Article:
From a cinematic standpoint, Wright makes good use of tracking shots, something he’s continued to do in his following films. In the opening scene he brings us right through the Bennet house, which has been made scruffier than in the novels. It should be noted that this is a deliberate choice, made to emphasise the girls’ vulnerable lack of wealth and reinforce why their future marriage prospects are seen as so crucial.
In terms of the costumes, they’re carefully coloured for each character. Lizzie is dressed in earthy greens and browns, as is Darcy, tying both of them to the rugged landscape and their solitary walks. Jane, on the other hand, is often dressed in pretty, feminine pastels whilst Kitty and Lydia are dressed in childish, carefree yellows. Mary wears what she wants in drab colours, just as she wishes. These colour schemes are adhered to carefully throughout the film, amplifying rather than restricting the characters’ positions and attitudes.
The Best Scene
It has to be the disastrous first proposal attempt. Whilst it’s a time for many Austen fans to sigh frustratedly or otherwise become indignant for Lizzie, this version chooses to amp up the passion of the scene. As the two meet sheltering from the rain and both soaked (that water again, Austen adaptations love it), Darcy blurts out what is undoubtedly the worst proposal ever.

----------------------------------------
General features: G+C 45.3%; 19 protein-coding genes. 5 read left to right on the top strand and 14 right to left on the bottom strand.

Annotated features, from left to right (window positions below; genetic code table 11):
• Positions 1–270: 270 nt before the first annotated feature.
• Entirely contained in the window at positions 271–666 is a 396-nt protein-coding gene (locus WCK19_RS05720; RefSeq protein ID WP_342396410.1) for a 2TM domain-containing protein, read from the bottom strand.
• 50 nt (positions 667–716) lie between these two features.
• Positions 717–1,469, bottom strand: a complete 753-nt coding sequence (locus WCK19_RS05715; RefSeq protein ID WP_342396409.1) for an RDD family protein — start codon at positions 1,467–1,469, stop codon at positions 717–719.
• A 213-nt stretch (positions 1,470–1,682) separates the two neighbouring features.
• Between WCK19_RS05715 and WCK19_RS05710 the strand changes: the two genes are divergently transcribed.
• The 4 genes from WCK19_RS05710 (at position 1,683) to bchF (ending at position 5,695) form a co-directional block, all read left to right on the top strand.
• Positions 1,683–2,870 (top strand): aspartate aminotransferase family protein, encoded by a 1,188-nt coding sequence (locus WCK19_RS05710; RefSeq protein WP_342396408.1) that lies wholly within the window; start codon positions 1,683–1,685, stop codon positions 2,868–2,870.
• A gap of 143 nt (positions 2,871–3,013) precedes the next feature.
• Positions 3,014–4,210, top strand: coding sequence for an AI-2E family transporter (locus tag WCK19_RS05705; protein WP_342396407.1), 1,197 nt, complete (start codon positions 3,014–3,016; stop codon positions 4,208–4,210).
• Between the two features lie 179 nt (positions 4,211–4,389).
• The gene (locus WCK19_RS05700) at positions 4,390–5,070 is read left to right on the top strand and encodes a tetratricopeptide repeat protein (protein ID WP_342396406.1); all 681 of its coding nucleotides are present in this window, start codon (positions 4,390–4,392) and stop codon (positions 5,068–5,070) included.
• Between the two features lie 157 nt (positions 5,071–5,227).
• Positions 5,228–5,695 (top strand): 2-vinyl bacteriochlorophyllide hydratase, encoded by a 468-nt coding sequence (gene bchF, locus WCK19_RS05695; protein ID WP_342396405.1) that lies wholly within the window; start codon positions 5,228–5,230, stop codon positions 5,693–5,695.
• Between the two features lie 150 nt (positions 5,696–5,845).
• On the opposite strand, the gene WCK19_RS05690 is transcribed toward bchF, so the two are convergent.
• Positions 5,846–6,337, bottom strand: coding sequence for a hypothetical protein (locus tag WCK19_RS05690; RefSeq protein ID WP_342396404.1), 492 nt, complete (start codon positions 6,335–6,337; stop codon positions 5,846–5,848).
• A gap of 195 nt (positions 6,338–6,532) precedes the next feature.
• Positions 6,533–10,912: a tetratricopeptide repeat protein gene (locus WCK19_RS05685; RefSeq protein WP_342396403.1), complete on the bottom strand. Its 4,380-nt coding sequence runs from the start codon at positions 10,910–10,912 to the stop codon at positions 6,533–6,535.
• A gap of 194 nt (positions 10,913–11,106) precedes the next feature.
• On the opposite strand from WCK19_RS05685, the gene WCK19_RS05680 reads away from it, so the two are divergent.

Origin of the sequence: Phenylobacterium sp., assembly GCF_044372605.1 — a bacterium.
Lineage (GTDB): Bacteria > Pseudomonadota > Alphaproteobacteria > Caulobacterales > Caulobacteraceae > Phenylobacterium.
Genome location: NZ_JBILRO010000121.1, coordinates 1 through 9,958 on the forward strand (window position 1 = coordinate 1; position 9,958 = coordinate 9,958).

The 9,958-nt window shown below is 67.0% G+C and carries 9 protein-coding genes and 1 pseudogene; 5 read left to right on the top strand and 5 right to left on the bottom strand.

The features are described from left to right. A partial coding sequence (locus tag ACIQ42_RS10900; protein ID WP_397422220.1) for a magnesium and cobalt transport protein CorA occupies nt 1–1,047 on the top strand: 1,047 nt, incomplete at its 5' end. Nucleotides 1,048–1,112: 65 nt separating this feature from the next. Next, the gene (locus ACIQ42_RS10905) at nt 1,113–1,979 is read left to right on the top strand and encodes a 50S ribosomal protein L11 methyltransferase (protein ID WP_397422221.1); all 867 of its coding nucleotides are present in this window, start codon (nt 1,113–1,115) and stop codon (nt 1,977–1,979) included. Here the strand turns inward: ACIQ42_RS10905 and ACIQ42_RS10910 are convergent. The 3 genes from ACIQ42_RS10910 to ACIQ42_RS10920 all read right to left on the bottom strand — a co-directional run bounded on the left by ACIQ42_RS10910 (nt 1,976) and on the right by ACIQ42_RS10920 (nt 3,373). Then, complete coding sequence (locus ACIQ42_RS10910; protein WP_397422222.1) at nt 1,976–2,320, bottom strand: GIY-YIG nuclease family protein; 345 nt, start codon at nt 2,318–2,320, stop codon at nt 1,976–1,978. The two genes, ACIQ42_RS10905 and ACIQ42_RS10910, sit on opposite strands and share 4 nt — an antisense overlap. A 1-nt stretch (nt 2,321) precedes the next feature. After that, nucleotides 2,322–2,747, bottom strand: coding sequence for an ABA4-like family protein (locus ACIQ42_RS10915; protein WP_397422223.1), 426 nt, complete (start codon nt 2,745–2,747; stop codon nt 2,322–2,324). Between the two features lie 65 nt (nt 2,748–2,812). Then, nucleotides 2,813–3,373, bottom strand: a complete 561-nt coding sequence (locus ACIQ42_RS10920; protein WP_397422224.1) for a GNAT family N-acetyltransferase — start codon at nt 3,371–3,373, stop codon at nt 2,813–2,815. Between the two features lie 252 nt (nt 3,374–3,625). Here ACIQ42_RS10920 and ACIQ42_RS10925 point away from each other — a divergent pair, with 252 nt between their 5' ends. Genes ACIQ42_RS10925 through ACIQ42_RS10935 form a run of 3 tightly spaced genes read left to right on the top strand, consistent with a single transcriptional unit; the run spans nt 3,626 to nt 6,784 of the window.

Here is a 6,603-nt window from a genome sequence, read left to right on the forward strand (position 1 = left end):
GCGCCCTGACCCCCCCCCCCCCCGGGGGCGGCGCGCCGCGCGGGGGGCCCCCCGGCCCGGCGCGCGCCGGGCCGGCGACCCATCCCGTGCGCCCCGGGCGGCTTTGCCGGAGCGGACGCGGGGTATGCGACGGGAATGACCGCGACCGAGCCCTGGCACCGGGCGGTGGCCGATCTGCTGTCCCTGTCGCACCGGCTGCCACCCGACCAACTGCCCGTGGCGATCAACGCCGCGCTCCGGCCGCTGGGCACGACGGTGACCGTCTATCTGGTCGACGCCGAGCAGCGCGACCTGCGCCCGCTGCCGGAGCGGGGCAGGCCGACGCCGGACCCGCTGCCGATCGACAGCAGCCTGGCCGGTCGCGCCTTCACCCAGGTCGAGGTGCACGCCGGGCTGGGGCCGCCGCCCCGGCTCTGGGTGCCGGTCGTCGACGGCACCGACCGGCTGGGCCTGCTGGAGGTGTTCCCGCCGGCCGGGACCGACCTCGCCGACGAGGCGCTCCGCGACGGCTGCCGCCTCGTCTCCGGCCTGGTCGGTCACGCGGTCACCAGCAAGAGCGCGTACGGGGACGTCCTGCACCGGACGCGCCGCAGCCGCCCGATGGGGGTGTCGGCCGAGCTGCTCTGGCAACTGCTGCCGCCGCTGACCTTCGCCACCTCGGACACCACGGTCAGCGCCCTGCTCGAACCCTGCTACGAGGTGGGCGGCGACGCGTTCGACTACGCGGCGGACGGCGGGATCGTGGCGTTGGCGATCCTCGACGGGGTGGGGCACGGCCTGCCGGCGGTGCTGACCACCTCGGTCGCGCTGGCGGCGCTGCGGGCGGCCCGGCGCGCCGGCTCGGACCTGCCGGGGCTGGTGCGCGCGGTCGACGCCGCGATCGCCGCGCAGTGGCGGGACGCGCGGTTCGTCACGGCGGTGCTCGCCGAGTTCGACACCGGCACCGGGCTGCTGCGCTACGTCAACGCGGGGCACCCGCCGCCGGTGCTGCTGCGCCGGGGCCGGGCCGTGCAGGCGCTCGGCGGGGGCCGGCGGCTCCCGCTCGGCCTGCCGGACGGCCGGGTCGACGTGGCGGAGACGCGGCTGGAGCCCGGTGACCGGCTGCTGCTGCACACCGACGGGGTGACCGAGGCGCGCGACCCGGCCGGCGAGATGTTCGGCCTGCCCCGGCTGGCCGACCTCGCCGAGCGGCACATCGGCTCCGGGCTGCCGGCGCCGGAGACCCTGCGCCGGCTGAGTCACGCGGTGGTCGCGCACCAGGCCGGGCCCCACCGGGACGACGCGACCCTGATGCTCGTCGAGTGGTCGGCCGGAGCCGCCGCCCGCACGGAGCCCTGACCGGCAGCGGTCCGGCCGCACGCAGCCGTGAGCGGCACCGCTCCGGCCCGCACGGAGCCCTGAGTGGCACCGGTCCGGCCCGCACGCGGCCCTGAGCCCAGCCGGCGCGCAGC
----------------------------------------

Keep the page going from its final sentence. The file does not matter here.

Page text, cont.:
However, after Lizzie’s understandably angry response, there’s a moment of tension as thunder rolls and the two pause as if they’re about to embrace. The moment breaks and Darcy leaves, leaving Elizabeth shaken and shocked. The adaptation asks – is she shocked by the proposal, or by a stirring of feelings that she didn’t expect? It’s as passionate and dramatic as film gets.
The 2005 Pride and Prejudice is a masterclass in cinema, stunningly beautiful and well-acted. Traditional fans may not like the changes made and the sharp cutting of Austen’s novel to fit into a two-hour running time but as a standalone film, it’s very impressive.
It also deserves some praise for popularising Pride and Prejudice for a new young audience. This was its intention of course – trailers for the film used the music from Love, Actually and publicised the fact that it shared the same producers as Bridget Jones’ Diary – but despite what some Austenites would say, it served as an excellent gateway for new fans who may have been put off by stuffier, earlier adaptations.
Ultimately, it’s the cinematic treatment that Austen’s novel deserved, bringing in the iconic lines and beloved characters and combining them with the true mastery of film.
Fun Find: As the film begins, Elizabeth is intensely focused on her book. We get a quick glance at the text itself, which turns out to be an edited version of the last few pages of Pride and Prejudice itself, replacing Elizabeth for ‘Katherine’!